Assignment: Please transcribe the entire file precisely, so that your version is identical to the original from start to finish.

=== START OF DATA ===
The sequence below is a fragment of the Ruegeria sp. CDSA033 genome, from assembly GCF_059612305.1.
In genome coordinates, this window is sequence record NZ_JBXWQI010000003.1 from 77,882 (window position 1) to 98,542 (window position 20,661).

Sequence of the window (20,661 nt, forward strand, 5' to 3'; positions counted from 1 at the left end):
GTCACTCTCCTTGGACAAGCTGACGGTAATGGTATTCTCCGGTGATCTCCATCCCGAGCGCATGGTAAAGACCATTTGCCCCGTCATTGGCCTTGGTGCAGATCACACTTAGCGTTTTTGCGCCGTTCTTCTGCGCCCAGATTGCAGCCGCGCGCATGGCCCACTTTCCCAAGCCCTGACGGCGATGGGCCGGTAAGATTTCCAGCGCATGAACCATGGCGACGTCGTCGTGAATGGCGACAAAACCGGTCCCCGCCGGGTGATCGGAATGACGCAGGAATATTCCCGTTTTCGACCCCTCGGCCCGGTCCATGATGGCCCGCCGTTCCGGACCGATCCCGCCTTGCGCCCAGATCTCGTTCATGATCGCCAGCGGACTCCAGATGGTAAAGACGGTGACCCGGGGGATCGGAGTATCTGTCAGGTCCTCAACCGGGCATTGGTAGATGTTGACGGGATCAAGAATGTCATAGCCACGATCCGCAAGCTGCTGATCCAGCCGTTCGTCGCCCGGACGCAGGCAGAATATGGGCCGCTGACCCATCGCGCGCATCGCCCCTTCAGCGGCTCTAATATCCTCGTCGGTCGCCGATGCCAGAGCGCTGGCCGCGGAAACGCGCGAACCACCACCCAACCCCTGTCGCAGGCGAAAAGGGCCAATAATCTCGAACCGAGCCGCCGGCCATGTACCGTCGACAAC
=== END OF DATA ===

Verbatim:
The sequence below is a fragment of the Ruegeria sp. CDSA033 genome, from assembly GCF_059612305.1.
In genome coordinates, this window is sequence record NZ_JBXWQI010000003.1 from 77,882 (window position 1) to 98,542 (window position 20,661).

Sequence of the window (20,661 nt, forward strand, 5' to 3'; positions counted from 1 at the left end):
GTCACTCTCCTTGGACAAGCTGACGGTAATGGTATTCTCCGGTGATCTCCATCCCGAGCGCATGGTAAAGACCATTTGCCCCGTCATTGGCCTTGGTGCAGATCACACTTAGCGTTTTTGCGCCGTTCTTCTGCGCCCAGATTGCAGCCGCGCGCATGGCCCACTTTCCCAAGCCCTGACGGCGATGGGCCGGTAAGATTTCCAGCGCATGAACCATGGCGACGTCGTCGTGAATGGCGACAAAACCGGTCCCCGCCGGGTGATCGGAATGACGCAGGAATATTCCCGTTTTCGACCCCTCGGCCCGGTCCATGATGGCCCGCCGTTCCGGACCGATCCCGCCTTGCGCCCAGATCTCGTTCATGATCGCCAGCGGACTCCAGATGGTAAAGACGGTGACCCGGGGGATCGGAGTATCTGTCAGGTCCTCAACCGGGCATTGGTAGATGTTGACGGGATCAAGAATGTCATAGCCACGATCCGCAAGCTGCTGATCCAGCCGTTCGTCGCCCGGACGCAGGCAGAATATGGGCCGCTGACCCATCGCGCGCATCGCCCCTTCAGCGGCTCTAATATCCTCGTCGGTCGCCGATGCCAGAGCGCTGGCCGCGGAAACGCGCGAACCACCACCCAACCCCTGTCGCAGGCGAAAAGGGCCAATAATCTCGAACCGAGCCGCCGGCCATGTACCGTCGACAAC